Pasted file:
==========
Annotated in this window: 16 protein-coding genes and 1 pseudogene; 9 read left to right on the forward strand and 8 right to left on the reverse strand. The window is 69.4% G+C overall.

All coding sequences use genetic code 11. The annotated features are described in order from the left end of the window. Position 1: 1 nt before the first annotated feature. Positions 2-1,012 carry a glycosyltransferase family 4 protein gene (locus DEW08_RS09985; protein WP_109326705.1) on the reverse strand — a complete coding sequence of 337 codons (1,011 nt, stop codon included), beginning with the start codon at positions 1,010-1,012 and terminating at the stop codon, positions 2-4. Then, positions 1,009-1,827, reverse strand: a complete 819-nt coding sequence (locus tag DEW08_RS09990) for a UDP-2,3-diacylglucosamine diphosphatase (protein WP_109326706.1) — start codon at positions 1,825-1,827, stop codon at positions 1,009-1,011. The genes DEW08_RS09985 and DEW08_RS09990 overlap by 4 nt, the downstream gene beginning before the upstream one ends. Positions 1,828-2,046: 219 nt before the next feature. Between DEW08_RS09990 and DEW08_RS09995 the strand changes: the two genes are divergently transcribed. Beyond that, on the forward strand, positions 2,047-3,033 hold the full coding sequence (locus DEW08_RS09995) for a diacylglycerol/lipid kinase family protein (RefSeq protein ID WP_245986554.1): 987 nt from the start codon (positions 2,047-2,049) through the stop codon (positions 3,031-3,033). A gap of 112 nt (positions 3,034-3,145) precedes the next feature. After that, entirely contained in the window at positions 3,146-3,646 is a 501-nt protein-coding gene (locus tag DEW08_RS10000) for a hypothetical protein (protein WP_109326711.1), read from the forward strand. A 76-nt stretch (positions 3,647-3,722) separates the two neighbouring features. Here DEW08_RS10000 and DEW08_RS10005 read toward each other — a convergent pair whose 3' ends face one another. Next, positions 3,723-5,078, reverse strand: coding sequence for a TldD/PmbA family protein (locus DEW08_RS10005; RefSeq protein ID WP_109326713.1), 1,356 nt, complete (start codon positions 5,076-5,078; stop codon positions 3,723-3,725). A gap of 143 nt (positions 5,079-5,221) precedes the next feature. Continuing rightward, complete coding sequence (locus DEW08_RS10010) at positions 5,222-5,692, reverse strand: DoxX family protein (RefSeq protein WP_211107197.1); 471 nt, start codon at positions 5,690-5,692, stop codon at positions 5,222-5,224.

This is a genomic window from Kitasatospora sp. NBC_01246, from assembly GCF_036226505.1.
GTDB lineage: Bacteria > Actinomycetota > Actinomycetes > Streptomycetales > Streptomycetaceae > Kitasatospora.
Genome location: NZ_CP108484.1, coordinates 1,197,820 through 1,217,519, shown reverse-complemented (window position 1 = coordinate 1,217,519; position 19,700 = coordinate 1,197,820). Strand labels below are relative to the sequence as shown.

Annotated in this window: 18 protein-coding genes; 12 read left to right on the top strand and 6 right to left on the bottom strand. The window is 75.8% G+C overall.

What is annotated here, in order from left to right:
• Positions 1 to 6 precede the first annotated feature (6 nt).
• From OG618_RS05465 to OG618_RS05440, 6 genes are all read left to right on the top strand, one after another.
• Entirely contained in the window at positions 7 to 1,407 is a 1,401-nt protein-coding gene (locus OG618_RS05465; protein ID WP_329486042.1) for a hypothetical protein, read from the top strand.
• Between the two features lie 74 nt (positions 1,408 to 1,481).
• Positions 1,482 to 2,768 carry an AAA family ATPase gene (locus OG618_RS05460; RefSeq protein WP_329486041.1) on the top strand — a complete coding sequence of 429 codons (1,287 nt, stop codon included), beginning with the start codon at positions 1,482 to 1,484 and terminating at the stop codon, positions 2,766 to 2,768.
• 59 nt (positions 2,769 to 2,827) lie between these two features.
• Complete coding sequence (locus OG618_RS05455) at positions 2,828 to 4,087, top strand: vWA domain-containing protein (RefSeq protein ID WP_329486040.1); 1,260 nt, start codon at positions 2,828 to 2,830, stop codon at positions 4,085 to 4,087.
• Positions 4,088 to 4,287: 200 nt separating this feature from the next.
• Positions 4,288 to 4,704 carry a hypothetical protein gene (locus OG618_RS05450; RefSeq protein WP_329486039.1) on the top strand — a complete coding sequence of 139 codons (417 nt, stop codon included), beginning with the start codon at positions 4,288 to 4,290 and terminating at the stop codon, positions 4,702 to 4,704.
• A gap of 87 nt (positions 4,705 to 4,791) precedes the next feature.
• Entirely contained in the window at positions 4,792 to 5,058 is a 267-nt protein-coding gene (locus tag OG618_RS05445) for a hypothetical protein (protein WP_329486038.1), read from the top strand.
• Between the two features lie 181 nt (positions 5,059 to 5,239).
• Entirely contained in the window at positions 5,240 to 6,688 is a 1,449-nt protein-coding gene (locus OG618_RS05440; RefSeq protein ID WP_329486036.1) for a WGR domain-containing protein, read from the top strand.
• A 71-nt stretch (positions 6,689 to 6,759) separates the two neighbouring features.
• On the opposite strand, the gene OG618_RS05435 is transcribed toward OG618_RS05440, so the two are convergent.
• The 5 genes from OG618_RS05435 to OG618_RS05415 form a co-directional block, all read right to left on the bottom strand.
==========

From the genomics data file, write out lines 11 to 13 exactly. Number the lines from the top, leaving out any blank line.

• Between the two features lie 74 nt (positions 1,408 to 1,481).
• Positions 1,482 to 2,768 carry an AAA family ATPase gene (locus OG618_RS05460; RefSeq protein WP_329486041.1) on the top strand — a complete coding sequence of 429 codons (1,287 nt, stop codon included), beginning with the start codon at positions 1,482 to 1,484 and terminating at the stop codon, positions 2,766 to 2,768.
• 59 nt (positions 2,769 to 2,827) lie between these two features.